Interactive Self-Study Module: Bouyancy


This module uses screencasts and an interactive simulation to derive the equation for buoyancy and demonstrate how it is used. Screencasts are used to show how specific weight, volume of a fluid, and volume of an object are related. An interactive simulation and example problems allow the user to test themselves. Your retention of material in this module will increase if you write down reasons for your answers to ConcepTests, questions in screencasts, and questions to answer before using interactive simulations, and you try to solve the example problems before watching the screencast solutions. We suggest using the learning resources in the following order:

  1. Attempt to answer the multiple-choice ConcepTest and solve the example problem before watching the screencasts or working with the simulations.
  2. Watch the screencasts that describe how the equation for buoyancy is derived and answer the question in the second screencast.
  3. Review important equations for buoyancy.
  4. Use the interactive simulation to further understand the behavior of buoyancy.
  5. Try to solve the example problems before watching the solutions in the screencasts.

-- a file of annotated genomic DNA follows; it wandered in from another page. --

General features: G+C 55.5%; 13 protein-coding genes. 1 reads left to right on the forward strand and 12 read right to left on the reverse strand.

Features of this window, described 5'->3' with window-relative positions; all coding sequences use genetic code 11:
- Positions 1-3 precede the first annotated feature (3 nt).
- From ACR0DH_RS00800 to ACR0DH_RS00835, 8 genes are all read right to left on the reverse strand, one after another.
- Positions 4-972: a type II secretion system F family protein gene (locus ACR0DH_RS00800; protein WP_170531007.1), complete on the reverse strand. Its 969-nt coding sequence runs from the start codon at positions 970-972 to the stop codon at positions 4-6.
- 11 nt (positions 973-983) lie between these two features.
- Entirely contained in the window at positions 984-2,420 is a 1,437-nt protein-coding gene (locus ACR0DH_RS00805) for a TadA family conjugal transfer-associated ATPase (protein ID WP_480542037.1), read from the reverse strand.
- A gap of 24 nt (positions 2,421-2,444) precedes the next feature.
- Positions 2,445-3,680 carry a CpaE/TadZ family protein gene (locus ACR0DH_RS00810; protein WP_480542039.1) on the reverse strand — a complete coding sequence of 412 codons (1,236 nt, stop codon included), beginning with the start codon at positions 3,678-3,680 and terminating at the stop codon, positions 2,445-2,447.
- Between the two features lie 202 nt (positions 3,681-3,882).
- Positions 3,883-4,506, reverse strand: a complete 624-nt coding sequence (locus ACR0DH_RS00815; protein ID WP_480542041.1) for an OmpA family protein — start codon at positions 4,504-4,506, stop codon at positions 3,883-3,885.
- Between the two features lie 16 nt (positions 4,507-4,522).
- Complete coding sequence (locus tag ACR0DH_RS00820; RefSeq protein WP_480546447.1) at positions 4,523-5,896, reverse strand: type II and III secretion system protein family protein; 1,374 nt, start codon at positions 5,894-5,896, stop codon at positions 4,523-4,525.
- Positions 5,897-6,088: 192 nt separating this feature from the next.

6. Answer the ConcepTests.
  7. Look at the list of key points, but only after you try to list the key points yourself.
  • Buoyancy is one of the fundamental concepts of fluids, and is used in a number of applications such as how submarines dive and ascend, how hot air balloons fly, and why certain objects float or sink.
  • This module is intended for a fluid mechanics course.
Before studying this module, you should:
  • Be able to do a force balance.
  • Know how to use specific weights of both fluids and solids.
After studying this module, you should be able to:
  • Draw a free body diagram of an object and of a partially-submerged object.
  • Apply Archimedes principle to hydrostatic situations.
  • Determine the buoyant force.
  • Calculate the amount of fluid displaced by an object.
  • Find the height of a partially-submerged object.